Can you imagine burning your fingertips or feeling that ice freezes your hand as you interact in a virtual reality program? The Mexican company Vivoxie has created Power Claw, a pair of gloves with an interface that stimulates the skin and allows the sense of touch in cyber worlds.
The device generates sensations of heat, cold, vibration and roughness of objects in a virtual reality simulation. The gloves are complemented with Oculus Rift glasses.
Leap Motion software was also implemented to identify the user's hands in different simulations. The development team at Vivoxie created two demos with the Unity platform, used in the creation of video games for consoles or the web, said Enya Vera, responsible for the area of business intelligence at the company.
One of the game demos simulates the interior of a building where the user must perform small tasks, for example, hurling thunderbolts with their hands to destroy a number of targets, opening the doors of an elevator, and shooting fireballs. Users feel their fingers burn or freeze when lifting a piece of ice, explained Vera.
With this trial version of the game, the Vivoxie team attended the Gamescom 2015 in Germany, where they presented the first PowerClaw prototype, which has three actuators in the thumb, index and middle fingers that transmit different sensations.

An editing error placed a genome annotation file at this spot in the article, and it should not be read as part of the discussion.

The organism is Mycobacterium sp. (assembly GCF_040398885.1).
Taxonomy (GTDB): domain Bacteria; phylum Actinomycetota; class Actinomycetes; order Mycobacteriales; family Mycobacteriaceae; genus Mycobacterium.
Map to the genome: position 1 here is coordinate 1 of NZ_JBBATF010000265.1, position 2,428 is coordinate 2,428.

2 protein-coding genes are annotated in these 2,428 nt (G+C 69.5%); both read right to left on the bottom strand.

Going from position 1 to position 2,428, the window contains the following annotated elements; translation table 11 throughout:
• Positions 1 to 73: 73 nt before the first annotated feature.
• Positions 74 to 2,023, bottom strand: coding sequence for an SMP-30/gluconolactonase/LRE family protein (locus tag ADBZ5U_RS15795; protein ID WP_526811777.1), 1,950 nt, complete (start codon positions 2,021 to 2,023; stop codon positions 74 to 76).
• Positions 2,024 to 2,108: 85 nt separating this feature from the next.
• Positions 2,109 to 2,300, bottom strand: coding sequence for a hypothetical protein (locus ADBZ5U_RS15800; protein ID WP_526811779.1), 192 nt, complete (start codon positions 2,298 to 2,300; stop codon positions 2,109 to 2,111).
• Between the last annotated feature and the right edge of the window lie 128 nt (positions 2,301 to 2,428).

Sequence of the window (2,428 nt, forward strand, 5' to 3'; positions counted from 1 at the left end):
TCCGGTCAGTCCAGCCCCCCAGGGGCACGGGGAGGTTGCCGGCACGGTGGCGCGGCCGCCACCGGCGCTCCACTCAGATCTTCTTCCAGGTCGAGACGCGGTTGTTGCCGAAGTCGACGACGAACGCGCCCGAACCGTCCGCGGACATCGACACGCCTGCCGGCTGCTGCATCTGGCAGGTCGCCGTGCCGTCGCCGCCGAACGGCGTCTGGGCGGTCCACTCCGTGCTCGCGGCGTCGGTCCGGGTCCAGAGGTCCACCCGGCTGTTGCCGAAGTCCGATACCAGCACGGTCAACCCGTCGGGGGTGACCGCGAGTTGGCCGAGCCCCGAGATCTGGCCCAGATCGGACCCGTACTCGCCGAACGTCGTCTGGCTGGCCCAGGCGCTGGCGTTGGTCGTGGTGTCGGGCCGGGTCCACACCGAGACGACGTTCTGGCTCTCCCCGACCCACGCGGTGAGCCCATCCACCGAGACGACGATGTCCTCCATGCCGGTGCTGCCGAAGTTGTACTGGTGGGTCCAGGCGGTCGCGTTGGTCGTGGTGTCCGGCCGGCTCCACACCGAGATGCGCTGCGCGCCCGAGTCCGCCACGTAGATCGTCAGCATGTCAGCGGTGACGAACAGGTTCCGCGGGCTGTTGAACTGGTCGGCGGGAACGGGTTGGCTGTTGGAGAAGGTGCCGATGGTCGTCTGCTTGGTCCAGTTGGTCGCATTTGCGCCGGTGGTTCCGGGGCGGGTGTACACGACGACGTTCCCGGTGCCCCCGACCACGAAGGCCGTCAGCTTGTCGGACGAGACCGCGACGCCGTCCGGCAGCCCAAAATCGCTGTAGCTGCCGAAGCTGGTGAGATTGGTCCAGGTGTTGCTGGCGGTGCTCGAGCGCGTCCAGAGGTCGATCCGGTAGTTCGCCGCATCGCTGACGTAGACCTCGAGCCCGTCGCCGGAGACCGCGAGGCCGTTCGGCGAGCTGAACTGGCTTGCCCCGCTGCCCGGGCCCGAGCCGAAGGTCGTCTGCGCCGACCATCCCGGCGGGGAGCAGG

The aim is to offer Power Claw as a peripheral or accessory device to be used in different applications, not limited to video games; for example, education, medicine or engineering apps. First, Vivoxie will make its own apps to work with the gloves.
Then the team will seek partnerships with other companies. However, it is necessary to develop an API and developer kit before discussing a possible alliance.
The medium-term goal is for the glove to work with both the company's applications as well as those created by other developers. Therefore, API and SDK files must be released to the public, inviting developers to generate new apps that require the Power Claw.
Moreover, it is noteworthy that the device has limited power management, and the actuators consume too much electricity when switching between a hot and a cold sensation, so it is not yet feasible to use them wirelessly.
The project had the scientific backing of the University of Queretaro and Puebla (center states of Mexico) and from the Western Institute of Technology and Higher Education (ITESO). The product will be ready by mid-2016, but one can already pre-order it from their web site (www.vivoxie.com) for $399.
Provided by Investigación y Desarrollo